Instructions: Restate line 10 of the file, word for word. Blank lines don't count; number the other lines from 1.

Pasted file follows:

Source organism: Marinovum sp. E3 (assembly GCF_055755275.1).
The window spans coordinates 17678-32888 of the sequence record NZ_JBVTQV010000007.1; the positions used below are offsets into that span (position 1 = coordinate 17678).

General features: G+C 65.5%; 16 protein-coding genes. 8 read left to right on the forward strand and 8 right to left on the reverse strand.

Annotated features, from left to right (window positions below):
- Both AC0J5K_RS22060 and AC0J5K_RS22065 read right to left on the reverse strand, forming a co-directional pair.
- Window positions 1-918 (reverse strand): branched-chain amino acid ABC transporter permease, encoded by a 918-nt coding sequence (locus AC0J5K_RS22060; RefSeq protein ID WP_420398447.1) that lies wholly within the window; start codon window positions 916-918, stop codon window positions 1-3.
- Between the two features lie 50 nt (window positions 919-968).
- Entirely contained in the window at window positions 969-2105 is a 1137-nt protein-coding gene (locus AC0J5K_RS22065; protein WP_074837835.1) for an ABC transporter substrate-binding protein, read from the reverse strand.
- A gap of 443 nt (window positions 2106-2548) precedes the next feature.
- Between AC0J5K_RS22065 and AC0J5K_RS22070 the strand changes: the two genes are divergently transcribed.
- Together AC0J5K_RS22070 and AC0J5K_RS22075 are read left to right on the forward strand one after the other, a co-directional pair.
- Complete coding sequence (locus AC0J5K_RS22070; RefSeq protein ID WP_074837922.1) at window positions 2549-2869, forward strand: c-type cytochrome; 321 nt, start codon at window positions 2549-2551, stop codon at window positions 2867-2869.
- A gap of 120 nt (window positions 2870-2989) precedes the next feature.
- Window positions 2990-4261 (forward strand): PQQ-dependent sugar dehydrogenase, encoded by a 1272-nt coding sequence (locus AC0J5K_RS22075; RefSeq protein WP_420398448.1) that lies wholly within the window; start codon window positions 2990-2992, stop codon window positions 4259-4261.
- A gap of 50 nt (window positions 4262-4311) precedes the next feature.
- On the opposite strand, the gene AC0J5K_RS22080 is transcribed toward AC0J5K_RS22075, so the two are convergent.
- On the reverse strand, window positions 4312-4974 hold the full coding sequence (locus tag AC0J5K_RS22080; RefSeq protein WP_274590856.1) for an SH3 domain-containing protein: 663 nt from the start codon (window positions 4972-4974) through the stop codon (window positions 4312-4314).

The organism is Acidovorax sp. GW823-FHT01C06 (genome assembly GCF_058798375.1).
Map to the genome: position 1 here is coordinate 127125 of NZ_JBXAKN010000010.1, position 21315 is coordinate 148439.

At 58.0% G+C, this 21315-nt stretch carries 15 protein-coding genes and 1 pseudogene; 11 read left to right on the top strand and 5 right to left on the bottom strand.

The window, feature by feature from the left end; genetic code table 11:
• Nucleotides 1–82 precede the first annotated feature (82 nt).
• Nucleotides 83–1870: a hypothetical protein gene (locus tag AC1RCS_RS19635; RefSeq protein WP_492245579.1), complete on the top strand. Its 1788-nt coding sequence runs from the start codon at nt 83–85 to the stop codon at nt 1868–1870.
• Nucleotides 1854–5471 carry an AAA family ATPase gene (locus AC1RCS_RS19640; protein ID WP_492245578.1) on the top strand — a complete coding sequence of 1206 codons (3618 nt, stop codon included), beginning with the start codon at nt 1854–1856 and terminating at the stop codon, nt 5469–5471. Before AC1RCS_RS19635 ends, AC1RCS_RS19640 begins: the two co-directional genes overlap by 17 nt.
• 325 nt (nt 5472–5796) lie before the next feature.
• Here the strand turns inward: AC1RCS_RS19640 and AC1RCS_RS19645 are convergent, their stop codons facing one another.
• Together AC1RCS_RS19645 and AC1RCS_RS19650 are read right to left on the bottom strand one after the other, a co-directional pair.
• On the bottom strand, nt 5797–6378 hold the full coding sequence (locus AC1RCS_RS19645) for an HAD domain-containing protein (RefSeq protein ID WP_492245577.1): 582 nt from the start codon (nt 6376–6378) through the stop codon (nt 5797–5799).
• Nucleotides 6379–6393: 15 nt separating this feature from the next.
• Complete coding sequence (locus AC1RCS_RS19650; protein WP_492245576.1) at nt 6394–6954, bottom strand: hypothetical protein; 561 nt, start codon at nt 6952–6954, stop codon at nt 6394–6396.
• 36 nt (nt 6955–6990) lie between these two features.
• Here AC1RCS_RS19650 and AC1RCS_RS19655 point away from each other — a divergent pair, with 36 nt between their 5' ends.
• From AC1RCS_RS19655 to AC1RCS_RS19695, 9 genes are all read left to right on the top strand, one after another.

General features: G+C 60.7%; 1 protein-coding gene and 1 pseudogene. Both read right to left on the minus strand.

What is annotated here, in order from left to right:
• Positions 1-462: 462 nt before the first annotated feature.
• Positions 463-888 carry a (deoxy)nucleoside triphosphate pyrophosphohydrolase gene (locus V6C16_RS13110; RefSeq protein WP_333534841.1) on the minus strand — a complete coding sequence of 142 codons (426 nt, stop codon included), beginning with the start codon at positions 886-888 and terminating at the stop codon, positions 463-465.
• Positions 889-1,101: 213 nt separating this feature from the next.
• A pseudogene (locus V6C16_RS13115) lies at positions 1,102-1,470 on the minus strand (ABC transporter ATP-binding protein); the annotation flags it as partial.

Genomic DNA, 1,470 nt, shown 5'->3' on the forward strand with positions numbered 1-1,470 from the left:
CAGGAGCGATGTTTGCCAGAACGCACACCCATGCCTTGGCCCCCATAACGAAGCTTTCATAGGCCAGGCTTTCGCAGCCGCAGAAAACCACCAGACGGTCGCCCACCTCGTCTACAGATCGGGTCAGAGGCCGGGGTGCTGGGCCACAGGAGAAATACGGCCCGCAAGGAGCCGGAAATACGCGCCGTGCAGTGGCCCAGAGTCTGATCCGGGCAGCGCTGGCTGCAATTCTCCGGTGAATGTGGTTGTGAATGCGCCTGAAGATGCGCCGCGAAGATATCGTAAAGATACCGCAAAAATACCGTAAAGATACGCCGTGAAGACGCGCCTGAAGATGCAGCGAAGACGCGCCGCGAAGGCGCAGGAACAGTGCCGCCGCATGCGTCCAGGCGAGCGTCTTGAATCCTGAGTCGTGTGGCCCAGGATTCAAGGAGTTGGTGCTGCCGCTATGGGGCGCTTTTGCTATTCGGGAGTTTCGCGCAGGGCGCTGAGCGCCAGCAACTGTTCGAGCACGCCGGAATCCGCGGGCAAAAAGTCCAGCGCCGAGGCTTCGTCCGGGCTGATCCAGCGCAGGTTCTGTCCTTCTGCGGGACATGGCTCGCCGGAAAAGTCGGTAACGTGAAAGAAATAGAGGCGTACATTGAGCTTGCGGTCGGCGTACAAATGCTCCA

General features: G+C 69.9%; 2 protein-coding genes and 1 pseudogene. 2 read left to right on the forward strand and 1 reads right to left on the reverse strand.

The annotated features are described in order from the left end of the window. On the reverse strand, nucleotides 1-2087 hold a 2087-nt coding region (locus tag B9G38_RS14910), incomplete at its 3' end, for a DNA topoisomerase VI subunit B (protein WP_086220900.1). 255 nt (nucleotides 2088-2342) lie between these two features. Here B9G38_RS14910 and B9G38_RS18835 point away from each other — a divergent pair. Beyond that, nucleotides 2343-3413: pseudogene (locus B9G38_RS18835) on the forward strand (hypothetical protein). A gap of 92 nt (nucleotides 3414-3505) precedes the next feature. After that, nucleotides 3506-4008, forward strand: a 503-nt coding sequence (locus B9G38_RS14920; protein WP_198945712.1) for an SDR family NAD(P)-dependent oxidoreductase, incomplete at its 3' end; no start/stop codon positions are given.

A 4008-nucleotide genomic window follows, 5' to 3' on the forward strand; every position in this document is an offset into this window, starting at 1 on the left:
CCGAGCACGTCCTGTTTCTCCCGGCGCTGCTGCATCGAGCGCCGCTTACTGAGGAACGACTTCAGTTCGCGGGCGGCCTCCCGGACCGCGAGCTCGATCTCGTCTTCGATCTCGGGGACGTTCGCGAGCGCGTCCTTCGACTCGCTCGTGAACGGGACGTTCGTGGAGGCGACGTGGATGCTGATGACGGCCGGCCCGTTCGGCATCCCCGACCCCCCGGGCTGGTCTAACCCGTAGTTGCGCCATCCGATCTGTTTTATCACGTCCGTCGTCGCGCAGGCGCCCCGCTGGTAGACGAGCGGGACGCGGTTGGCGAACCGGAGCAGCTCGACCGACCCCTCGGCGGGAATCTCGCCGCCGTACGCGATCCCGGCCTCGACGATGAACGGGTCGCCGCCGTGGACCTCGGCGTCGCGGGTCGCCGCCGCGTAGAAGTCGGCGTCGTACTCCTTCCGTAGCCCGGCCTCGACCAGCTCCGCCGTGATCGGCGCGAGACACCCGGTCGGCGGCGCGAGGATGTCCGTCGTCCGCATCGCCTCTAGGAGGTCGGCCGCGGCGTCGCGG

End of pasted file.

- Between AC0J5K_RS22065 and AC0J5K_RS22070 the strand changes: the two genes are divergently transcribed.